When we have lulls in “real work,” we have a to do list that keeps us from getting bored. At the top of that list recently was cleaning out the equipment closet. The equipment closet is where we store an array of items required for our work. You might think, by looking in our closet, that we’re an audio-visual company. (We’re not, but video recordings are a big part of our “end product” or “deliverables.”) It contains video cameras, tripods, tons of cables, plus cargo cases to pack all of it for the road or for air travel. Though we’ve purged the closet on a semi-regular basis, it is always a flashback time for me. I hate to dispose of things we might use, mainly because I don’t want have to spend money again for something which was once useful. This time around, though, we dug a bit deeper and came up with stuff I had forgotten about. We found 5 or 6 VHS to DVD players/recorders and about as many cassette recorders. We turned up many many video amplifiers to use with co-ax signals from the VHS cameras we once used (and which have long been retired, sold, or given away). All of those items, whether they cost $20, $200 or $2,000, represent an investment in things we needed to get the job done at one time or another. They are items bought with money that might otherwise have been profits. Collectively, they represent tens of thousands of dollars expended to be able to make more money. They are the old tools used to get the job done. Unfortunately, though, those tools, unlike hammers or screwdrivers which are timeless, become obsolete. It, therefore, pains me to part with these things. Megan tells me they are old and outdated, but I have to consider, could it still be useful? Alas, for many of these items this time around, the answer is no. Maybe some of them will bring a few dollars on ebay, but mostly the “junk” will go to an electronics recycling facility. It is interesting, though, when doing something like this, to reflect on why certain things were important and how they were used. Given our 25+ years of “collecting” this stuff, it is also interesting to see how many things have changed. The equipment has changed, the processes have changed, and some changes were easier than others. Some changes necessitated lots of research time and learning time. Some lessons were easier than others. Some lessons were trial and error with steep learning curves. Some involved significant errors, and additional expenditures. But all reflect the concept of “onward and upward” as we strive to meet and exceed our clients’ expectations.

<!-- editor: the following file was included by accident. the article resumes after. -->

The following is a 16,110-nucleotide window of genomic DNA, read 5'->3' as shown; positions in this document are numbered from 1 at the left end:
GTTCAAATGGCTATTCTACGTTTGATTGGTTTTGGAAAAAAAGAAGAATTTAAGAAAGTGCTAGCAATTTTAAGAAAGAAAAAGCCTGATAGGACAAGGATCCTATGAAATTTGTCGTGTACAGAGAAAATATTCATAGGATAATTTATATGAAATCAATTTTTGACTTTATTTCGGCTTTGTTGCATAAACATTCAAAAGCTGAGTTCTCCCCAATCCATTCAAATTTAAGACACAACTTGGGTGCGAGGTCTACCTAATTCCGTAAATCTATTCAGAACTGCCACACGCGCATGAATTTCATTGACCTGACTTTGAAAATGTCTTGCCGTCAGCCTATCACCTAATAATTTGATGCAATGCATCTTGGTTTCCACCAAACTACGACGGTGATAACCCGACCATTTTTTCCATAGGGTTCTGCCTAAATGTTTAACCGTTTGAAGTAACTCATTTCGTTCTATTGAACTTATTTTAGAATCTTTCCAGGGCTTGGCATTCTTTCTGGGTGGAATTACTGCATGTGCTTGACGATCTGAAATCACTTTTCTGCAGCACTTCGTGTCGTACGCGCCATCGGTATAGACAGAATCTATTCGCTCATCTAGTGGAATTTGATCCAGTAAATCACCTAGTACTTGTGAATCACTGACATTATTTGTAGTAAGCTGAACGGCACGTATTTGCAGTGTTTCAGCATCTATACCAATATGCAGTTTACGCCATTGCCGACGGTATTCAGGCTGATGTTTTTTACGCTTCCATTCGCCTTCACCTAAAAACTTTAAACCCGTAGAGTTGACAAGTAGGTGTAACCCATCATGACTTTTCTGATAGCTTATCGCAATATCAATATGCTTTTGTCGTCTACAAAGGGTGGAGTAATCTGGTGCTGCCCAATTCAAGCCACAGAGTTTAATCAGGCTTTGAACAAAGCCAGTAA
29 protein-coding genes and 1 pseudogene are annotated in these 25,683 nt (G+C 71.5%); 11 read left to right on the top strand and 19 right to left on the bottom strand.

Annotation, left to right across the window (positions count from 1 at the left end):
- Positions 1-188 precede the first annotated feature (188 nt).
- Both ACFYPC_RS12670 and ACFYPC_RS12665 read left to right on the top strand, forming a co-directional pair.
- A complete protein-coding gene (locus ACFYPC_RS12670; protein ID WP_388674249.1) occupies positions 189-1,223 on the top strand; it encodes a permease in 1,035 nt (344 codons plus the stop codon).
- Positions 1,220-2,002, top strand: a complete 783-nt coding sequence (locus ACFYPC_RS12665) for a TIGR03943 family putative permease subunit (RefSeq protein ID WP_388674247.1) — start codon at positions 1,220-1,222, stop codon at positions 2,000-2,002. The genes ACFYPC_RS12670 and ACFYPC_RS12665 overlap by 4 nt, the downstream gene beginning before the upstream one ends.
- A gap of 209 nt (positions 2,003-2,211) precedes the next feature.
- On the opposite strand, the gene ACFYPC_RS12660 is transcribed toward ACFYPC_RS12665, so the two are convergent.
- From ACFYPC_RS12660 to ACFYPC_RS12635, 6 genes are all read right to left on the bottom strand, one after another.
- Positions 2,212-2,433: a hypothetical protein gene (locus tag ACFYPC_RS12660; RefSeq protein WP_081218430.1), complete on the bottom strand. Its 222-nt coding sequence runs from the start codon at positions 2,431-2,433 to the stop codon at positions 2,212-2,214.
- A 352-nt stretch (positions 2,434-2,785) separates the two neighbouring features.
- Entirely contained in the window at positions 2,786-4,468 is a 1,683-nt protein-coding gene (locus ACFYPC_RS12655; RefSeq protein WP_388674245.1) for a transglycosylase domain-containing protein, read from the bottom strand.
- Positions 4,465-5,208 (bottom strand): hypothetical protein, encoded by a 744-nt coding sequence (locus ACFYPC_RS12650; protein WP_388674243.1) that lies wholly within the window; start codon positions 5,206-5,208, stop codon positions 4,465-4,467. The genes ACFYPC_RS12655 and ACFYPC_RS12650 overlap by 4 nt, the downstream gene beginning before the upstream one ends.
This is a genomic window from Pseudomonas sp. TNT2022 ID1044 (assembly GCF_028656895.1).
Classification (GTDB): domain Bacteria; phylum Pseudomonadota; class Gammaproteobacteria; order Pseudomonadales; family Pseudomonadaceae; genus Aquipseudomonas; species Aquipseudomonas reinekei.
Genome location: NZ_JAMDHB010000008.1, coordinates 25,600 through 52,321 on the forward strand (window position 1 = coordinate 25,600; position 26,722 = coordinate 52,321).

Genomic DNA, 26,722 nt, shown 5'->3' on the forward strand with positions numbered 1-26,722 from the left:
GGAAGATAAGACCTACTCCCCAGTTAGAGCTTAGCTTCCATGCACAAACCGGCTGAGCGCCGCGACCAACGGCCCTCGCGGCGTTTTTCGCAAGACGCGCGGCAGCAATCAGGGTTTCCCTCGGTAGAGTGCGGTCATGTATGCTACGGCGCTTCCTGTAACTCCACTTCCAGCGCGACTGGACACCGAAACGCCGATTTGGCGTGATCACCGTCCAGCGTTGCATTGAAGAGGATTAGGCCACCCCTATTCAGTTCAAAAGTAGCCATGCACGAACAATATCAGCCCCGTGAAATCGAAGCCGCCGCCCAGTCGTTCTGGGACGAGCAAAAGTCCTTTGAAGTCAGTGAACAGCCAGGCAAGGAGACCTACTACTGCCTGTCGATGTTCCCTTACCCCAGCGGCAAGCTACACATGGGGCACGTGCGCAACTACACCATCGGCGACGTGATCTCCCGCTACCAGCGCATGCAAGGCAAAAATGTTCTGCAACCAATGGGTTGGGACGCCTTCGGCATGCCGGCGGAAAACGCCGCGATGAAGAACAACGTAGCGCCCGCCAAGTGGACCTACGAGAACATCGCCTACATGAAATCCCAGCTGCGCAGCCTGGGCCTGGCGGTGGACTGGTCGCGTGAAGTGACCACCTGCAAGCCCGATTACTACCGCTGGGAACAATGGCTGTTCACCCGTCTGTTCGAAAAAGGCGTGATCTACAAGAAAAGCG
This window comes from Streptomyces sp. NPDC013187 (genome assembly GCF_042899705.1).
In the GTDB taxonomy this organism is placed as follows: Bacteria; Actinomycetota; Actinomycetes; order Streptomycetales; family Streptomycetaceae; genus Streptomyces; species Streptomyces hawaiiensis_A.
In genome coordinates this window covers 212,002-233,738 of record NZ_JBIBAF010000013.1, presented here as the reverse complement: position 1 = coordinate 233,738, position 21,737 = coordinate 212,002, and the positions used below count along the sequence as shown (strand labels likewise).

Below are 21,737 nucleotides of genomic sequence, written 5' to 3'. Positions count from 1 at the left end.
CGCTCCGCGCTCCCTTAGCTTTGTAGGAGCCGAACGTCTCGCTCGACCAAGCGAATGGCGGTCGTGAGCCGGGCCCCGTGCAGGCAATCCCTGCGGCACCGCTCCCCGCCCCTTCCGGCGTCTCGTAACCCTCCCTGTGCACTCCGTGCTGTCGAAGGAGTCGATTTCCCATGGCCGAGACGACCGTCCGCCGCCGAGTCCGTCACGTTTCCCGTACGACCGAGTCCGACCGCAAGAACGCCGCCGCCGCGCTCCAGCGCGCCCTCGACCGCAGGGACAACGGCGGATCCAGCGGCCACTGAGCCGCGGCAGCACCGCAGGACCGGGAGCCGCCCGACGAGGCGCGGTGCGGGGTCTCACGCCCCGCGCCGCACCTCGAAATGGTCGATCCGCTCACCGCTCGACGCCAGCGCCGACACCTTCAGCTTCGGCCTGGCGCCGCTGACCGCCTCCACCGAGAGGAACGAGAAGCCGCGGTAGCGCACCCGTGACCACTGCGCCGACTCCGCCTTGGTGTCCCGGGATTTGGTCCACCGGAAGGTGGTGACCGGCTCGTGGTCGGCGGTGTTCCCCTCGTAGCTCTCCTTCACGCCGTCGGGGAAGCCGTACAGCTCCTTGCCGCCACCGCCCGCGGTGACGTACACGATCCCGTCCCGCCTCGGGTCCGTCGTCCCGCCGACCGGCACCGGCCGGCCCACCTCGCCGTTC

As David mentioned, we have invested many thousands of dollars on equipment since Magnus’ inception in 1993. I have many fond memories of our huge video cameras that reminded me of those used by TV camera crews. Those old cameras, when new, cost a small fortune, at least as far as I was concerned. When they became outmoded and were replaced with modern, digital video cameras, I was unimpressed by the tiny size of the new cameras. Compared to our “old faithful” video cameras, the new ones look like toys, but they are now part of our standard equipment. In the old days of Magnus, it was simple for one of our employees to copy VHS tapes in order to send the tapes of the lawyers’ presentations and mock juries’ deliberations to our clients. It was a matter of placing the tape into the copier and voilá! a copy was made that would then be shipped, via an overnight delivery service, to our clients. Nowadays, so called modern technology is slow and cumbersome. The digital images from our tiny video cameras are painstakingly downloaded, manipulated, and edited upon our return to the office following a mock jury or other research project. When ready, the videos are uploaded onto a secure, password protected, client portal that we prepare for every client’s case. What used to take hours with our old equipment now takes days. So much for modern technology! I will admit not wanting to replace any of our equipment until it is absolutely necessary. I have always been rather frugal (thanks Mom, for instilling this value in me!) and I operate with the mindset of “if it’s not broken, keep using it.” But, there have been many times when I have to authorize the purchase of computers, video cameras, and other equipment so that we can keep up with the times. When this happens, I, unlike David, am ready, even eager, to replace the old, outmoded equipment with whatever we have bought as an upgrade. I see no reason whatsoever to clog our closets, and lives, with things my staff has convinced me no longer have value. My reasoning is, if it works well enough to keep, then why did I spend my hard earned money buying something new to replace it? Why save it if we are never going to use it again? I am not emotionally invested to any of our equipment, such that, when the time comes for “out with the old and in with the new,” I am ready to move on. But I still miss those big old video cameras!